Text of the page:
Severe drought to affect 36.1 millions in Hone of Africa: UN

NAIROBI: The United Nations has warned that a severe drought will affect at least 36.1 million people in the Horn of Africa in October, including 24.1 million people in Ethiopia, 7.8 million people in Somalia, and 4.2 million people in Kenya.

The figure reflects a huge increase from July, when it was projected that 19.4 million people were afflicted by drought, according to the UN Office for the Coordination of Humanitarian Affairs (OCHA), as per reports.

OCHA said, humanitarian organisations are already in a race against time and are working around the clock to address this catastrophe, which is rapidly getting worse.

In its latest humanitarian brief on the drought, which was posted on Wednesday night, OCHA said that "urgent extra funding is required to scale up and sustain the response."

Communities in the Horn of Africa are reportedly under immediate threat of starvation as the October-December rainy season is expected to be less successful than average, making it the fifth consecutive unsuccessful season in some regions of Ethiopia, Kenya, and Somalia.

OCHA said, two districts in Somalia are immediately in danger of going hungry, and between October and December, at least 21 million people are expected to experience severe food insecurity as a result of droughts in Ethiopia, Kenya, and Somalia. ‘The awful droughts in 2010-2011 and 2016-2017 have now been eclipsed in both time and intensity by the horrific droughts in 2020-2022 and will continue to worsen in the months to come, with disastrous repercussions." it said.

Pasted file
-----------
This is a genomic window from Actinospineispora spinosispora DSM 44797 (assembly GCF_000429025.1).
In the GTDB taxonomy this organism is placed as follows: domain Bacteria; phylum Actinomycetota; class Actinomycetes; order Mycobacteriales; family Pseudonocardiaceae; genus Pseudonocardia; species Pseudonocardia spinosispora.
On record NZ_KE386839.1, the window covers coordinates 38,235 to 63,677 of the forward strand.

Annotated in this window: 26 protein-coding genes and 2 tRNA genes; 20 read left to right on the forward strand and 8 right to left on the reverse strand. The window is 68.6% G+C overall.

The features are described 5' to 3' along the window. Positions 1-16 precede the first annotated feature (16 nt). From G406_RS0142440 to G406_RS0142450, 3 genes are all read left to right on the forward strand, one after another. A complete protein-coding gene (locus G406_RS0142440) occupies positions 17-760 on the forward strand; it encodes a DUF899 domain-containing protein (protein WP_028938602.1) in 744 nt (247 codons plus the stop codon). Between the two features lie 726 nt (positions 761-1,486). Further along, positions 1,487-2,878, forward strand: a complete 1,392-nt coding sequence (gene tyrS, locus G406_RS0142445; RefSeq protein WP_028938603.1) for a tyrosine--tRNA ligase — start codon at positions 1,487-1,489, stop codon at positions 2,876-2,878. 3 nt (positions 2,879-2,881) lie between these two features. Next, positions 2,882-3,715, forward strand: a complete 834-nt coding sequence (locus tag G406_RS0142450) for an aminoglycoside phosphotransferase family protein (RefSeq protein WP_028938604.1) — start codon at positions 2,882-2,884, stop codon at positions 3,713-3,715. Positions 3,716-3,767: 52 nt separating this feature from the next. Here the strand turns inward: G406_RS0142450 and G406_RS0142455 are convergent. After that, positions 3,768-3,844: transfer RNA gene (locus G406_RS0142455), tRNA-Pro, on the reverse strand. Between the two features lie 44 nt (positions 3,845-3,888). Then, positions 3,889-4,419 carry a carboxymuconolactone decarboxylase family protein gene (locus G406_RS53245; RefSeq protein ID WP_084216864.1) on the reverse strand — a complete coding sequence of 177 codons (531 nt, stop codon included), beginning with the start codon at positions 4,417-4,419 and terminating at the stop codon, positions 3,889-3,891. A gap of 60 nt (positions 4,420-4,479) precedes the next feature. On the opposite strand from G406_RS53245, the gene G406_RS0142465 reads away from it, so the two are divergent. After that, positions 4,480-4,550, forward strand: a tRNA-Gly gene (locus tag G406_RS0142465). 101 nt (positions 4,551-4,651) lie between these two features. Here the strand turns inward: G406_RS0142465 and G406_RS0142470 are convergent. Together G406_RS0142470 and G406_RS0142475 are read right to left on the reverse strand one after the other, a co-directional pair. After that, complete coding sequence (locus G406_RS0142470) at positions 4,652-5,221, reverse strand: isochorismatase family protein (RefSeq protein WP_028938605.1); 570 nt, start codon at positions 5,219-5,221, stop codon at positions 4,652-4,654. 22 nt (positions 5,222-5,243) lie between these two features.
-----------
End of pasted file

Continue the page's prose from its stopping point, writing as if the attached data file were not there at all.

According to the report, food prices are skyrocketing in many drought-affected areas as a result of a confluence of macroeconomic difficulties, below-average harvests, and increased food and fuel prices on global markets, notably as a result of the conflict between the Ukraine and Russia.


According to price monitoring data from the World Food Program (WFP), the cost of basic foods in Somalia's drought-stricken districts has risen above both the levels seen during the 2017 drought and the 2011 famine. According to the WFP, the price of the local food basket grew by more than 33% in Ethiopia between January and June 2022.

Families are being forced to sell their hard-earned assets and properties in order to buy food and other essentials due to rising prices that make it impossible for them to afford even basic necessities. There are also effects on programmes that provide food for refugees, which are already negatively impacted by lower rations as a result of a lack of financial support.

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